Ultimately, I found I wanted a bigger canvas. Painting miniatures was fun and fulfilling to a point. I wanted bigger worlds. I wanted to create worlds.

Consequently, I returned to my first love: fiction. I wrote and wrote and wrote one abortion after another. I always got hung up on plot. I’d never plotted a poem. I just wrote them. For some reason, I thought I had to plot fiction. Once I disabused myself of that idea, the stories and books have flowed out of my pen and pencil. I had found what worked for me — just write the story. I found I was in good company, as well. Ray Bradbury didn’t believe in intentional plotting. Create your characters, let them do their thing, and that’s the plot. Works for me.

Why Self-Publish?

Why self publish indeed? Doesn’t that smack of the old vanity press? Didn’t I need an editor’s approval? Someone to put that imprimatur on my work that signified it was “good”?

I thought long and hard about going the traditional route or to self publish. I’m old enough to be permanently scarred with the fear of the vanity press.

Yet the publishing industry as we know it is no more then two hundred years old. Thoreau’s book A Week on the Concord and Merrimack Rivers was self-published after he couldn’t find a publisher in 1849. Anthony Trollope commented in his Autobiography that a publisher of one of his early books was willing to publish the book at his own expense. That Trollope notes this is significant. It means even in the middle 1800s publishers weren’t overly generous or willing to take risks on novice authors and that the author might have to defray the costs of publishing in part or in whole.

The world of publishing I grew up with was gone. Dozens and dozens of publishers no longer exist. One is left with the small press or the Big 5. The slush pile and its editor has been replaced by the agent taking on a new role — that of the editor.

Dean Wesley Smith challenges the myths that surround the publishing industry and agents. Every writer needs to read to his article on agents.

My personal experience with the writers I have known is that the publisher does not hold your hand, the publisher does not provide you advertising dollars, and if you do not sell and make them money — you are kicked to the curb. Publishing is a business. And too often a cruel business. Today a new author, even to be looked at by an agent, needs to have a platform (social media presence and blog or website, hopefully with lots of traffic) in place so that the agent can tell the publisher this person might be able to sell a book.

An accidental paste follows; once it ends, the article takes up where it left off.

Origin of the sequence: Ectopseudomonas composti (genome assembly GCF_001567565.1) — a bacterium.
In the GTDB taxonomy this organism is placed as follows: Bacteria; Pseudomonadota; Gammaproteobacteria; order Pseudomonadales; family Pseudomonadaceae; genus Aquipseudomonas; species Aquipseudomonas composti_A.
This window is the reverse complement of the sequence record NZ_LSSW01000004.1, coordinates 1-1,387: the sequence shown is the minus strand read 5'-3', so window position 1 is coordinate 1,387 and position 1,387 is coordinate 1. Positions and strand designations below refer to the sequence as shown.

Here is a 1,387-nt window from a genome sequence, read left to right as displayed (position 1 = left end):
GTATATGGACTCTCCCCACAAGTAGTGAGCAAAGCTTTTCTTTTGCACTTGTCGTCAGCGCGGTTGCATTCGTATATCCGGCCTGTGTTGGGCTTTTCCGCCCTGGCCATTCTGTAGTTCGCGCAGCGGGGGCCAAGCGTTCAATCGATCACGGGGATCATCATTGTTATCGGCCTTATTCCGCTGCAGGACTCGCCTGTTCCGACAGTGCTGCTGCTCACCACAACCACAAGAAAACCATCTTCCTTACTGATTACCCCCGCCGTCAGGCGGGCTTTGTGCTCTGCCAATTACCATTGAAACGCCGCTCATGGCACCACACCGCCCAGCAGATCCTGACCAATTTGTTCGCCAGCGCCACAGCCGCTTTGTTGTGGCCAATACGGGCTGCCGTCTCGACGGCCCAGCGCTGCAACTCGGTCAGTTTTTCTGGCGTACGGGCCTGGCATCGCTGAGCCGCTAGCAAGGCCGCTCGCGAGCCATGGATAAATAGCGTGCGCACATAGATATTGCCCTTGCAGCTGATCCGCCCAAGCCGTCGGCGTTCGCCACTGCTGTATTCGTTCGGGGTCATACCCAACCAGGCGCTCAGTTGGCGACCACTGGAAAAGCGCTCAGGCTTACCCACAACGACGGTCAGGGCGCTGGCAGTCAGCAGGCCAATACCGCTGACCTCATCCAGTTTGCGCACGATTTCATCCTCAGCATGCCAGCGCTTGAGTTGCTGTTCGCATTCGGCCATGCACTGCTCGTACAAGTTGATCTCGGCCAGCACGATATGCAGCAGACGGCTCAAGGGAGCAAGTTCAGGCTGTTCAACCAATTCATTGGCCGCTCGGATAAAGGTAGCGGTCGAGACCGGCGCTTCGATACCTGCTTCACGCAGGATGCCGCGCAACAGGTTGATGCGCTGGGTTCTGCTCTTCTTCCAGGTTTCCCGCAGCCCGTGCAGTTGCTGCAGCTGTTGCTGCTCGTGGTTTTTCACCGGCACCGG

However, not only does an author have to have a platform in place — but the author’s novel must conform to arbitrary publisher and bookseller norms. A friend tried to interest an agent in her 100,000 word YA fantasy novel. The prospective agent she had queried flat out told her no one will buy a YA book of that length from an unknown author. The agent then suggested various ways to mutilate the novel to fit the norms.

Then there is the money. A lousy 10% at best from the publishing house versus a minimum of 35% and a maximum of 70% when self-publishing. I asked myself, Why if I have to do all the work myself do I want 10% instead of 35% or 70% and then give an agent 15% of that measly 10%? Why indeed?

And then there is Rilke’s advice to the young poet:

You ask whether your verses are any good. You ask me. You have asked others before this. You send them to magazines. You compare them with other poems, and you are upset when certain editors reject your work. Now (since you have said you want my advice) I beg you to stop doing that sort of thing. You are looking outside, and that is what you should most avoid right now. No one can advise or help you – no one. There is only one thing you should do. Go into yourself. Find out the reason that commands you to write; see whether it has spread its roots into the very depths of your heart; confess to yourself whether you would have to die if you were forbidden to write. This most of all: ask yourself in the most silent hour of your night: must I write? Dig into yourself for a deep answer. And if this answer rings out in assent, if you meet this solemn question with a strong, simple “I must”, then build your life in accordance with this necessity; your whole life, even into its humblest and most indifferent hour, must become a sign and witness to this impulse.

And if out of this turning within, out of this immersion in your own world, poems come, then you will not think of asking anyone whether they are good or not. Nor will you try to interest magazines in these works: for you will see them as your dear natural possession, a piece of your life, a voice from it. A work of art is good if it has arisen out of necessity. That is the only way one can judge it.

My decision seemed easy. Why ask some agent or editor if my work is good? If I have to build my own audience, do my own editing, buy my own advertising, and hold my own hand — then why not self-publish and at least have a shot at making a pile of money?

So I did. I kicked the rules to the curb and took advantage of modern technology. Gutenberg is dead. Brick and mortar stores are dying. The Kindle and iPad are everywhere. I haven’t made piles of money. At least not yet. Then again I haven’t paid a dime for advertising either. Nevertheless, I am making some money. My marketing plan is this: when I have at least four titles in a series, then I’ll start looking at marketing on a big scale.

To pay for advertising on one or two books is the big mistake, in my opinion. With 3000 new books a day being published, one is easily lost in a sea of virtual ink. To market one book, with no follow up for the reader to buy, it is to my mind paying to be forgotten. At least in the indie publishing world.